NEW YORK (CNNfn) - It takes a certain talent to make people pay top dollar for a basic commodity. But a creative entrepreneur from Brooklyn managed to do it.
Howard Schultz glamorized the average cup of coffee and, with his coffee bar Starbucks, kicked off not only a popular retail business but a national coffee craze.
"He took a commodity product and built it into a premium brand," says Lehman Brothers restaurant analyst Mitchell Speiser.
Schultz built that premium brand in just over 10 years -- expanding from 11 stores in 1987 to 1,600 today. Sales last year reached over $1 billion.
"It's a great American story and I think it shows the entrepreneurial spirit, that the entrepreneurial opportunity in America is alive and well," Schultz says.
And like all true American success stories, Schultz struggled to become one.
"We raised money from what is called sophisticated individual investors in the early stage, and basically anyone who would write us a check fit that criteria because so many people turned us down. But I had a hard time. It took me a year to raise the first $1 million for this business," he says.
Once he had access to money, Schultz was on a roll. From 11 stores in Seattle, he expanded at the rate of one shop a day across America, Japan and now -- with the acquisition of the Seattle Coffee Co. -- Britain.
"They did it . . . (by) meticulously building this brand from step one, meaning always focusing on the customer, always focusing on quality," says Speiser.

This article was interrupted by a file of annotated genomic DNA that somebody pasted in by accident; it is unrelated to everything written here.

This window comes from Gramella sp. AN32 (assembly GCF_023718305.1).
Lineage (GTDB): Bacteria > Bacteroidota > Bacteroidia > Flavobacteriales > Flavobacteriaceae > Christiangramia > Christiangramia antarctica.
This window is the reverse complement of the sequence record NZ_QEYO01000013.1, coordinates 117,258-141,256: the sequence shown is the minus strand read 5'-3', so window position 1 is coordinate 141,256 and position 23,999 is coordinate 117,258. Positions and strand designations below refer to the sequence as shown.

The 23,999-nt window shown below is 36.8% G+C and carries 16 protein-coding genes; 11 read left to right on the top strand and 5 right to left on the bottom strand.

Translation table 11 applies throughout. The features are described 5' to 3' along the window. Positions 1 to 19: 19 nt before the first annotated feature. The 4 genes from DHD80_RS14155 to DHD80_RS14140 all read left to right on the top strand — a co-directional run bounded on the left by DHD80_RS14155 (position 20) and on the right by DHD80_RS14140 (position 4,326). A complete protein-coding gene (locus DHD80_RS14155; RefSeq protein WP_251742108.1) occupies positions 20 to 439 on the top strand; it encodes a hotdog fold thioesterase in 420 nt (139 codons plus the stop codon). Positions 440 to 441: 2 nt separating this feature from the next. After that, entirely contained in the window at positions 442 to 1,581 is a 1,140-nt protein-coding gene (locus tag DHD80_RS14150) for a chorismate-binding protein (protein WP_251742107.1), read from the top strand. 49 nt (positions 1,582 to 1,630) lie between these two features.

Another key ingredient to Starbucks' success, analysts say, is the company's focus on employees.
One of those employees, Aileen Mitchell, gives high praise to Starbucks' praise of its workers. "People are always telling you when you're doing things right. . . . Like 'Great, you did a great job on that.'"
Just as importantly, says roaster Deanna Mathews, "they want to make sure they provide opportunities for you to excel within Starbucks."
Developing employees' ideas is another perk of the job. Employees are encouraged to come up with new products, a policy that led to Starbucks Frappucino, its most successful drink in 10 years - and an idea that Schultz thought would never succeed.
"That was created by one of our people in southern California and that has become a multimillion-dollar product for the company. . . . I was wrong, they were right. What a great story," says Schultz.
With products like Frappucino, Starbucks has extended its brand by branching out beyond hot drinks.
But not all ideas have been winners. Schultz refers to Mazagran, a failed carbonated coffee beverage, as the Edsel of Starbucks: "Carbonated coffee was a little hard for people to take, and it was just too early," he says.
As far as rain on a parade goes, such setbacks are dew at worst. Analysts have equated Starbucks with Coke and Microsoft, and Wall Street is betting that people will continue to pay for a cup-a-joe at Starbucks (SBUX) that they could get across the street for a third or even half the price.